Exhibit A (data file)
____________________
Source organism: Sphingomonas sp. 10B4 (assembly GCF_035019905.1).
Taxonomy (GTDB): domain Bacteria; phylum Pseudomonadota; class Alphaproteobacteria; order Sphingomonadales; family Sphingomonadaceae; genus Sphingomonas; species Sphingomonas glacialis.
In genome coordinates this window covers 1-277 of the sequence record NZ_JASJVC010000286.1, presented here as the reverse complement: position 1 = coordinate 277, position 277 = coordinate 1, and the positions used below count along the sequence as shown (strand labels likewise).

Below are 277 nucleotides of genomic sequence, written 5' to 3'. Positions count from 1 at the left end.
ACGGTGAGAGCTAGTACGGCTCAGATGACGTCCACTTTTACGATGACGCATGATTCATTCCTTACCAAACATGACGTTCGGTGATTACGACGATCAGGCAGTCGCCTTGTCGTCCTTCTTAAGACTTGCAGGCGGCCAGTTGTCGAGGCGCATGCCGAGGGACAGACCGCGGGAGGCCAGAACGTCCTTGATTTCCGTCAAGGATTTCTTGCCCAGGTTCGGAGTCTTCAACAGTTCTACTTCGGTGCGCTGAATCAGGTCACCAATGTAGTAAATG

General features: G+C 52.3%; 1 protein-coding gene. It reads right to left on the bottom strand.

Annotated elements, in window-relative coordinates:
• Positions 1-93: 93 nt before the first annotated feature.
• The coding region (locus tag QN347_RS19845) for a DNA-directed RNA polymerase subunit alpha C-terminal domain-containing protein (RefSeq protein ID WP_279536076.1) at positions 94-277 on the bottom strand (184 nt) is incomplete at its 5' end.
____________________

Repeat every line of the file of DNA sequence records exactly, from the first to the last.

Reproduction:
Source organism: Sphingomonas sp. 10B4 (assembly GCF_035019905.1).
Taxonomy (GTDB): domain Bacteria; phylum Pseudomonadota; class Alphaproteobacteria; order Sphingomonadales; family Sphingomonadaceae; genus Sphingomonas; species Sphingomonas glacialis.
In genome coordinates this window covers 1-277 of the sequence record NZ_JASJVC010000286.1, presented here as the reverse complement: position 1 = coordinate 277, position 277 = coordinate 1, and the positions used below count along the sequence as shown (strand labels likewise).

Below are 277 nucleotides of genomic sequence, written 5' to 3'. Positions count from 1 at the left end.
ACGGTGAGAGCTAGTACGGCTCAGATGACGTCCACTTTTACGATGACGCATGATTCATTCCTTACCAAACATGACGTTCGGTGATTACGACGATCAGGCAGTCGCCTTGTCGTCCTTCTTAAGACTTGCAGGCGGCCAGTTGTCGAGGCGCATGCCGAGGGACAGACCGCGGGAGGCCAGAACGTCCTTGATTTCCGTCAAGGATTTCTTGCCCAGGTTCGGAGTCTTCAACAGTTCTACTTCGGTGCGCTGAATCAGGTCACCAATGTAGTAAATG

General features: G+C 52.3%; 1 protein-coding gene. It reads right to left on the bottom strand.

Annotated elements, in window-relative coordinates:
• Positions 1-93: 93 nt before the first annotated feature.
• The coding region (locus tag QN347_RS19845) for a DNA-directed RNA polymerase subunit alpha C-terminal domain-containing protein (RefSeq protein ID WP_279536076.1) at positions 94-277 on the bottom strand (184 nt) is incomplete at its 5' end.